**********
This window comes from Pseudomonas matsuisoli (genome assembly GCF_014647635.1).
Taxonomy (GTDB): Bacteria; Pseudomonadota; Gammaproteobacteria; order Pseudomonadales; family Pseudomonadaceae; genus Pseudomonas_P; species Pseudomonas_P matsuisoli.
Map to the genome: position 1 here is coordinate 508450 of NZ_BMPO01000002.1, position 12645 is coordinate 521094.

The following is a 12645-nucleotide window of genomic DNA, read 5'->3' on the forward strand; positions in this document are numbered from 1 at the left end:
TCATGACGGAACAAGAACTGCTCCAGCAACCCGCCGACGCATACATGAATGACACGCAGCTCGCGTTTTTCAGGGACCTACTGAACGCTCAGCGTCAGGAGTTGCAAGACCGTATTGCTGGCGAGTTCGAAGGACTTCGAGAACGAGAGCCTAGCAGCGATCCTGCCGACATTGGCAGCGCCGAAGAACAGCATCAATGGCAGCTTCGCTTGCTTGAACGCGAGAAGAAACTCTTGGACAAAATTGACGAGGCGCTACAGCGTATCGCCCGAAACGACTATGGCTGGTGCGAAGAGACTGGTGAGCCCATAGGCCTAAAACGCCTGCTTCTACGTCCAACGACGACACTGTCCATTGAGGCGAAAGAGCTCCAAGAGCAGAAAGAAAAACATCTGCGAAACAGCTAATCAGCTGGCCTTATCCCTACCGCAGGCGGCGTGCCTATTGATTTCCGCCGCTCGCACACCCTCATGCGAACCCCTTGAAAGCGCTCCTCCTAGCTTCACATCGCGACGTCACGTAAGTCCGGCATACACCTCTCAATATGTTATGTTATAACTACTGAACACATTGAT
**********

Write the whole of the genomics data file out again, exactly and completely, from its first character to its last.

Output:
This window comes from Pseudomonas matsuisoli (genome assembly GCF_014647635.1).
Taxonomy (GTDB): Bacteria; Pseudomonadota; Gammaproteobacteria; order Pseudomonadales; family Pseudomonadaceae; genus Pseudomonas_P; species Pseudomonas_P matsuisoli.
Map to the genome: position 1 here is coordinate 508450 of NZ_BMPO01000002.1, position 12645 is coordinate 521094.

The following is a 12645-nucleotide window of genomic DNA, read 5'->3' on the forward strand; positions in this document are numbered from 1 at the left end:
TCATGACGGAACAAGAACTGCTCCAGCAACCCGCCGACGCATACATGAATGACACGCAGCTCGCGTTTTTCAGGGACCTACTGAACGCTCAGCGTCAGGAGTTGCAAGACCGTATTGCTGGCGAGTTCGAAGGACTTCGAGAACGAGAGCCTAGCAGCGATCCTGCCGACATTGGCAGCGCCGAAGAACAGCATCAATGGCAGCTTCGCTTGCTTGAACGCGAGAAGAAACTCTTGGACAAAATTGACGAGGCGCTACAGCGTATCGCCCGAAACGACTATGGCTGGTGCGAAGAGACTGGTGAGCCCATAGGCCTAAAACGCCTGCTTCTACGTCCAACGACGACACTGTCCATTGAGGCGAAAGAGCTCCAAGAGCAGAAAGAAAAACATCTGCGAAACAGCTAATCAGCTGGCCTTATCCCTACCGCAGGCGGCGTGCCTATTGATTTCCGCCGCTCGCACACCCTCATGCGAACCCCTTGAAAGCGCTCCTCCTAGCTTCACATCGCGACGTCACGTAAGTCCGGCATACACCTCTCAATATGTTATGTTATAACTACTGAACACATTGAT